Part 2: New Illinois Laws Effective January 1, 2014

2014 will ring in hundreds of new laws. Over the next five days we will recap 25 of them. Some you may have heard about, others you may be just learning about now. Follow the links to read the law in its entirety.  

Second in a five part series:

Patricia’s Law
HB 1010 (PA 98-169) – Also known as “Patricia’s Law”, HB 1010 prohibits court supervision in cases where the defendant’s violation of the Illinois Vehicle Code or a similar local ordinance was the proximate cause of the death of another person if the defendant has a prior conviction or supervision for a moving violation, suspension revocation or cancellation of his or her license.

Sexual Assault of a Child
HB 1063 (PA 98-379)Allows prosecution of sexual assault of a child under 18 to commence at any time when corroborating physical evidence is available or when someone required to report an alleged or suspected commission of sexual assault of a child fails to do so.

No Cell Phones While Driving
HB 1247 (PA 98-506) – Bans the use of cell phones while driving. Exemptions from the ban include the use of hands-free devices, two-way radios, and electronic devices capable of performing multiple functions as long as the devices are not used for a prohibited purpose. Specifies that a first offense is not a moving violation. More details.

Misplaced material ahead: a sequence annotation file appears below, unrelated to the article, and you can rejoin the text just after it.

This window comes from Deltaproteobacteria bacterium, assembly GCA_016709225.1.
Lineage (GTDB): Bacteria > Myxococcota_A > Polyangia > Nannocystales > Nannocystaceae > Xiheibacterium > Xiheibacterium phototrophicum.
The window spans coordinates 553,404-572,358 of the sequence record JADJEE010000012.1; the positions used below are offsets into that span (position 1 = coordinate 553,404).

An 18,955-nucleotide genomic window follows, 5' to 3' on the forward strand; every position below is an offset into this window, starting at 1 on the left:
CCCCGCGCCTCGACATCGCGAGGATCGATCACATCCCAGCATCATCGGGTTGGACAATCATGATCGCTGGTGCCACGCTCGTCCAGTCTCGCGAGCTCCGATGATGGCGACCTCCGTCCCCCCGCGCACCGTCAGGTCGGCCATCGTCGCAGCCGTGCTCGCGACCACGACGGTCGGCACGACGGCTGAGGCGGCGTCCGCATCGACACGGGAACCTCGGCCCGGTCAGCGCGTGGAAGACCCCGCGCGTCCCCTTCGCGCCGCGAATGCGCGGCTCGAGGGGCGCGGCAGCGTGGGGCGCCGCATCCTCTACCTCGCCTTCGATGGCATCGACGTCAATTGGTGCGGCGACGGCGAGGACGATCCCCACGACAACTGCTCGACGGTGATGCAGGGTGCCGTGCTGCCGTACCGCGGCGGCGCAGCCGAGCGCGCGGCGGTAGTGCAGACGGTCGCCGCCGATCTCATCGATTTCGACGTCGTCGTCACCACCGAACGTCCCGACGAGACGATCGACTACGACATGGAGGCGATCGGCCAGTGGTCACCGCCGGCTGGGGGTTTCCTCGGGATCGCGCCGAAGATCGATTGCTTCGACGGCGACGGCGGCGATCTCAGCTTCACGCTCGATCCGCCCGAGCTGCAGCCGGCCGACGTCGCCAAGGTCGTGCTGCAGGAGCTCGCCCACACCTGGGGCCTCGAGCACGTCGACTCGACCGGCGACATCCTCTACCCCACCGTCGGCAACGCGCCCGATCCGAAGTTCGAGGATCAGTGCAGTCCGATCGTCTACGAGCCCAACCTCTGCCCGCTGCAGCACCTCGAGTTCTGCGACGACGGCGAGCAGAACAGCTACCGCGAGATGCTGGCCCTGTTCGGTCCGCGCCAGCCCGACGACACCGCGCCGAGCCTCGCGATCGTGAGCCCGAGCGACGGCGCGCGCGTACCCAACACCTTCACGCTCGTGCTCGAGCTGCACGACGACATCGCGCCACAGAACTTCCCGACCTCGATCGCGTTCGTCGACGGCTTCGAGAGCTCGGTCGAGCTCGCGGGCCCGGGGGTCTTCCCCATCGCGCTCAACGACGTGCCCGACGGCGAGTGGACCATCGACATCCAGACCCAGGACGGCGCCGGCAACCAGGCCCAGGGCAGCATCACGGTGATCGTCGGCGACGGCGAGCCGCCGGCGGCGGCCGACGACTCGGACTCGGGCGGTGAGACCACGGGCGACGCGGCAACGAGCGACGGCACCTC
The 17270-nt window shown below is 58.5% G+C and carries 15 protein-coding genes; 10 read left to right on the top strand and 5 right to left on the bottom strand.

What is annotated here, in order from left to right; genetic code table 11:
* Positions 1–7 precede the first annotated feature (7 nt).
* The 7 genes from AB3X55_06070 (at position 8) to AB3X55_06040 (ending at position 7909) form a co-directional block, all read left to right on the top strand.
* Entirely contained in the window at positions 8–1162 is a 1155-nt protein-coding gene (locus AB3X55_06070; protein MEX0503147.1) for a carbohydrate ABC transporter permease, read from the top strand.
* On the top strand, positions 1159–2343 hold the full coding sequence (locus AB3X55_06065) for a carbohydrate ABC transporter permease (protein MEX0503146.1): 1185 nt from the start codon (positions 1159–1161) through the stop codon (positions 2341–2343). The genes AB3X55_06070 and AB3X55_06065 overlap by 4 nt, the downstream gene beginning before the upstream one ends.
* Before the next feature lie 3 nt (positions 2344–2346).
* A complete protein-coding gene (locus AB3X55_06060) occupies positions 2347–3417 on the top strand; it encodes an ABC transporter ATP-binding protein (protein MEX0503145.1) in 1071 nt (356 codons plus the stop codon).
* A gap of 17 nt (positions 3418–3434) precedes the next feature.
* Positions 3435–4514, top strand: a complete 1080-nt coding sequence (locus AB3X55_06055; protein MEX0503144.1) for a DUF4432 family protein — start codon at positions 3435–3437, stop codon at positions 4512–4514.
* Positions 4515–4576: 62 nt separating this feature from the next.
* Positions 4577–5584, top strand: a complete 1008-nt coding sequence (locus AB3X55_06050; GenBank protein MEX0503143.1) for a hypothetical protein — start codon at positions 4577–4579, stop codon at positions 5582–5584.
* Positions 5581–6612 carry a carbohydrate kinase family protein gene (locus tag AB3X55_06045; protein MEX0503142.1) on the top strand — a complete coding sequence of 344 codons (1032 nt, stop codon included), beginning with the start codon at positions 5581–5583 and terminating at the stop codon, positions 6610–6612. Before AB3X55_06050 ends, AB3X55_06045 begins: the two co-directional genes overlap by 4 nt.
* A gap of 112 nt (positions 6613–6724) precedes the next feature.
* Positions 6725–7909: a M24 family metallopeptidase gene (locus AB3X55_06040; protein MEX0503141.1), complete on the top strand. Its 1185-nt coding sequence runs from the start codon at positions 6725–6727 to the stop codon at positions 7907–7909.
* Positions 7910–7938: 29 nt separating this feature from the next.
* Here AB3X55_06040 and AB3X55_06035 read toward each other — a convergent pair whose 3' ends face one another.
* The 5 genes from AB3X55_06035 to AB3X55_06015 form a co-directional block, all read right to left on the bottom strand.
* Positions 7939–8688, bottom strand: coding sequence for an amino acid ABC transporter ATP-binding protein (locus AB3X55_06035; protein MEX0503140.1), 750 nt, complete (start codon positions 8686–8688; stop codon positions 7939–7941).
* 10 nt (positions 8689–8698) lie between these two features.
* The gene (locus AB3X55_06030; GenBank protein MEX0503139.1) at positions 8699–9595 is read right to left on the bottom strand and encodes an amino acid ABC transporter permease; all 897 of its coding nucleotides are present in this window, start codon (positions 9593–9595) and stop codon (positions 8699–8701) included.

Recording Assaults
HB 1309 (PA 98-385) – Expands the definition of aggravated assault or aggravated battery to include persons who knowingly video or audio record the offense with the intent to disseminate the recording. Aggravated assault under these circumstances is a Class A misdemeanor, aggravated battery is a Class 3 felony.

Driving While Using a Video Device
HB 2585 (PA 98-507) – Creates an aggravated offense for driving while using a video device, cell phone or other electronic communication device. If the driver using the device is involved in an accident which causes great bodily harm, or permanent disability or disfigurement to another person, with the use of the device being a proximate cause of the injury, that person may be charged with a Class A misdemeanor. If that accident results in the death of another person, the offender is guilty of a Class 4 felony.

New Illinois Laws - Part 1 
New Illinois Laws - Part 3
New Illinois Laws - Part 4
New Illinois Laws - Part 5